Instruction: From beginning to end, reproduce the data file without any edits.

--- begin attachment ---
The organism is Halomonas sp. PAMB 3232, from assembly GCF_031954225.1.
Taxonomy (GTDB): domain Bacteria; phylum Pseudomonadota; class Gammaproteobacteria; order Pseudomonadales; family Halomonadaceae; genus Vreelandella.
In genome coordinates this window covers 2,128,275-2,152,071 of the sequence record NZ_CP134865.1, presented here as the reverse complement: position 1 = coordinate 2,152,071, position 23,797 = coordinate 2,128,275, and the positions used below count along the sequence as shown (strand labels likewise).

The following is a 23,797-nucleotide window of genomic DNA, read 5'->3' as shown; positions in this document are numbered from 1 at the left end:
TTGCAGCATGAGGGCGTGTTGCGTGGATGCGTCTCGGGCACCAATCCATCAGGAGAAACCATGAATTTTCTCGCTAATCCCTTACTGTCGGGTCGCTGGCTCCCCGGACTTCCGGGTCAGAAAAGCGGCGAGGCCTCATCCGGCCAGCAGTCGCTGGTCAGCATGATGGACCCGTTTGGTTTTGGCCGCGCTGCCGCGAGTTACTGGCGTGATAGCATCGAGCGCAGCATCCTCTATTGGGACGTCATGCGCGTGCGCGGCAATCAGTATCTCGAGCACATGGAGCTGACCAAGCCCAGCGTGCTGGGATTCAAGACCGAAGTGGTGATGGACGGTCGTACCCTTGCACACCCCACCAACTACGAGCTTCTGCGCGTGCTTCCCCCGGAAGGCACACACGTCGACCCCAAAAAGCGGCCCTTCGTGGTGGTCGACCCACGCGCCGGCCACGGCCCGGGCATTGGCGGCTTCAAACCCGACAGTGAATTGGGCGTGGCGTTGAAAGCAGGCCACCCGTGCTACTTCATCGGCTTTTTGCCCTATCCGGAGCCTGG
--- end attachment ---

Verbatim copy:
The organism is Halomonas sp. PAMB 3232, from assembly GCF_031954225.1.
Taxonomy (GTDB): domain Bacteria; phylum Pseudomonadota; class Gammaproteobacteria; order Pseudomonadales; family Halomonadaceae; genus Vreelandella.
In genome coordinates this window covers 2,128,275-2,152,071 of the sequence record NZ_CP134865.1, presented here as the reverse complement: position 1 = coordinate 2,152,071, position 23,797 = coordinate 2,128,275, and the positions used below count along the sequence as shown (strand labels likewise).

The following is a 23,797-nucleotide window of genomic DNA, read 5'->3' as shown; positions in this document are numbered from 1 at the left end:
TTGCAGCATGAGGGCGTGTTGCGTGGATGCGTCTCGGGCACCAATCCATCAGGAGAAACCATGAATTTTCTCGCTAATCCCTTACTGTCGGGTCGCTGGCTCCCCGGACTTCCGGGTCAGAAAAGCGGCGAGGCCTCATCCGGCCAGCAGTCGCTGGTCAGCATGATGGACCCGTTTGGTTTTGGCCGCGCTGCCGCGAGTTACTGGCGTGATAGCATCGAGCGCAGCATCCTCTATTGGGACGTCATGCGCGTGCGCGGCAATCAGTATCTCGAGCACATGGAGCTGACCAAGCCCAGCGTGCTGGGATTCAAGACCGAAGTGGTGATGGACGGTCGTACCCTTGCACACCCCACCAACTACGAGCTTCTGCGCGTGCTTCCCCCGGAAGGCACACACGTCGACCCCAAAAAGCGGCCCTTCGTGGTGGTCGACCCACGCGCCGGCCACGGCCCGGGCATTGGCGGCTTCAAACCCGACAGTGAATTGGGCGTGGCGTTGAAAGCAGGCCACCCGTGCTACTTCATCGGCTTTTTGCCCTATCCGGAGCCTGG